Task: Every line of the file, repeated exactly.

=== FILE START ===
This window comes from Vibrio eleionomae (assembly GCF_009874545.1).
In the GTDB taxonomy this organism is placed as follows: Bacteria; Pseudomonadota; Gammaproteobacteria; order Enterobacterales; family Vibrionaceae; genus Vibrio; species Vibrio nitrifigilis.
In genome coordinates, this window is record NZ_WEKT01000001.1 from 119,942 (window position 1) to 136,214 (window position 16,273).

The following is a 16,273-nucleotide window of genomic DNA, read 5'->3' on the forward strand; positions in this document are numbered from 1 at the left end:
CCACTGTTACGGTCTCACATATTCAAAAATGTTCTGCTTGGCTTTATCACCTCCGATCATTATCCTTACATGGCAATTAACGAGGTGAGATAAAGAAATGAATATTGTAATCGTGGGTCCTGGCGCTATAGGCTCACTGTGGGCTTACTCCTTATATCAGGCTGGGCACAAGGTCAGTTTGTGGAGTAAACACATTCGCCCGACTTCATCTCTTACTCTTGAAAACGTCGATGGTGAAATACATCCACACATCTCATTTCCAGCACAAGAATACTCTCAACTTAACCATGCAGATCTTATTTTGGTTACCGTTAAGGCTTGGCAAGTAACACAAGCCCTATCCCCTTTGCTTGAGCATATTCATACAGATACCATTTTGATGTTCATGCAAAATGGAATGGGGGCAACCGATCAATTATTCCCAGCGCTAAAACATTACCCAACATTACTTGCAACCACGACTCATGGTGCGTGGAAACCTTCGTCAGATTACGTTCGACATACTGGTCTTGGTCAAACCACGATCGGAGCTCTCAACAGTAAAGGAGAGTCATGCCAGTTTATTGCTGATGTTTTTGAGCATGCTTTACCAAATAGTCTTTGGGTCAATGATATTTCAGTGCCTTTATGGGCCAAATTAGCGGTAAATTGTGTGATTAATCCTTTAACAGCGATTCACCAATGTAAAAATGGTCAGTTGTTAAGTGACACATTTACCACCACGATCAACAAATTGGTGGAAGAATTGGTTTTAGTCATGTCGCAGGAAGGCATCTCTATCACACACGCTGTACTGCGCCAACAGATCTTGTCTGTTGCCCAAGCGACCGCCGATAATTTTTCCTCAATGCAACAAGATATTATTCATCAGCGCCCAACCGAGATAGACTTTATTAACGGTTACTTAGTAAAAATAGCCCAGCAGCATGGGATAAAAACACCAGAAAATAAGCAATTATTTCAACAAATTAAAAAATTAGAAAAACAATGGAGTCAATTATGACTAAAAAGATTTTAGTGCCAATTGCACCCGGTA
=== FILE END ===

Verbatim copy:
This window comes from Vibrio eleionomae (assembly GCF_009874545.1).
In the GTDB taxonomy this organism is placed as follows: Bacteria; Pseudomonadota; Gammaproteobacteria; order Enterobacterales; family Vibrionaceae; genus Vibrio; species Vibrio nitrifigilis.
In genome coordinates, this window is record NZ_WEKT01000001.1 from 119,942 (window position 1) to 136,214 (window position 16,273).

The following is a 16,273-nucleotide window of genomic DNA, read 5'->3' on the forward strand; positions in this document are numbered from 1 at the left end:
CCACTGTTACGGTCTCACATATTCAAAAATGTTCTGCTTGGCTTTATCACCTCCGATCATTATCCTTACATGGCAATTAACGAGGTGAGATAAAGAAATGAATATTGTAATCGTGGGTCCTGGCGCTATAGGCTCACTGTGGGCTTACTCCTTATATCAGGCTGGGCACAAGGTCAGTTTGTGGAGTAAACACATTCGCCCGACTTCATCTCTTACTCTTGAAAACGTCGATGGTGAAATACATCCACACATCTCATTTCCAGCACAAGAATACTCTCAACTTAACCATGCAGATCTTATTTTGGTTACCGTTAAGGCTTGGCAAGTAACACAAGCCCTATCCCCTTTGCTTGAGCATATTCATACAGATACCATTTTGATGTTCATGCAAAATGGAATGGGGGCAACCGATCAATTATTCCCAGCGCTAAAACATTACCCAACATTACTTGCAACCACGACTCATGGTGCGTGGAAACCTTCGTCAGATTACGTTCGACATACTGGTCTTGGTCAAACCACGATCGGAGCTCTCAACAGTAAAGGAGAGTCATGCCAGTTTATTGCTGATGTTTTTGAGCATGCTTTACCAAATAGTCTTTGGGTCAATGATATTTCAGTGCCTTTATGGGCCAAATTAGCGGTAAATTGTGTGATTAATCCTTTAACAGCGATTCACCAATGTAAAAATGGTCAGTTGTTAAGTGACACATTTACCACCACGATCAACAAATTGGTGGAAGAATTGGTTTTAGTCATGTCGCAGGAAGGCATCTCTATCACACACGCTGTACTGCGCCAACAGATCTTGTCTGTTGCCCAAGCGACCGCCGATAATTTTTCCTCAATGCAACAAGATATTATTCATCAGCGCCCAACCGAGATAGACTTTATTAACGGTTACTTAGTAAAAATAGCCCAGCAGCATGGGATAAAAACACCAGAAAATAAGCAATTATTTCAACAAATTAAAAAATTAGAAAAACAATGGAGTCAATTATGACTAAAAAGATTTTAGTGCCAATTGCACCCGGTA